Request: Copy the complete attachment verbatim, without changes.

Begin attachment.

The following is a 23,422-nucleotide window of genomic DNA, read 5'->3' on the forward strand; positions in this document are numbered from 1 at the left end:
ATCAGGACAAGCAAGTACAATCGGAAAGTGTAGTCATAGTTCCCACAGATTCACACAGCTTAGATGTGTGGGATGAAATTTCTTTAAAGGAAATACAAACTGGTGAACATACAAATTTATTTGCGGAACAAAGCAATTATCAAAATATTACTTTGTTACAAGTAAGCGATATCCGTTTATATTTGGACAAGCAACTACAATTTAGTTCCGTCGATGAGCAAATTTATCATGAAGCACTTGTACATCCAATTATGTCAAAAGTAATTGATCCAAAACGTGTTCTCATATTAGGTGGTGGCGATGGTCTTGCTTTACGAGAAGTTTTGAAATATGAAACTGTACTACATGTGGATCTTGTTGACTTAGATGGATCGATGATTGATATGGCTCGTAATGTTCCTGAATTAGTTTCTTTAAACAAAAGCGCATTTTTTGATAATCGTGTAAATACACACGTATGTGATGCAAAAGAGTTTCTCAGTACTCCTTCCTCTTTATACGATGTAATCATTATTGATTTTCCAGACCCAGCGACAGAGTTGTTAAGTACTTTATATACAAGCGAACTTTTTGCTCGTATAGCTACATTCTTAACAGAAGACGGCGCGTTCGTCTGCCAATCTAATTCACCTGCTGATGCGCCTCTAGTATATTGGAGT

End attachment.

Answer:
The following is a 23,422-nucleotide window of genomic DNA, read 5'->3' on the forward strand; positions in this document are numbered from 1 at the left end:
ATCAGGACAAGCAAGTACAATCGGAAAGTGTAGTCATAGTTCCCACAGATTCACACAGCTTAGATGTGTGGGATGAAATTTCTTTAAAGGAAATACAAACTGGTGAACATACAAATTTATTTGCGGAACAAAGCAATTATCAAAATATTACTTTGTTACAAGTAAGCGATATCCGTTTATATTTGGACAAGCAACTACAATTTAGTTCCGTCGATGAGCAAATTTATCATGAAGCACTTGTACATCCAATTATGTCAAAAGTAATTGATCCAAAACGTGTTCTCATATTAGGTGGTGGCGATGGTCTTGCTTTACGAGAAGTTTTGAAATATGAAACTGTACTACATGTGGATCTTGTTGACTTAGATGGATCGATGATTGATATGGCTCGTAATGTTCCTGAATTAGTTTCTTTAAACAAAAGCGCATTTTTTGATAATCGTGTAAATACACACGTATGTGATGCAAAAGAGTTTCTCAGTACTCCTTCCTCTTTATACGATGTAATCATTATTGATTTTCCAGACCCAGCGACAGAGTTGTTAAGTACTTTATATACAAGCGAACTTTTTGCTCGTATAGCTACATTCTTAACAGAAGACGGCGCGTTCGTCTGCCAATCTAATTCACCTGCTGATGCGCCTCTAGTATATTGGAGT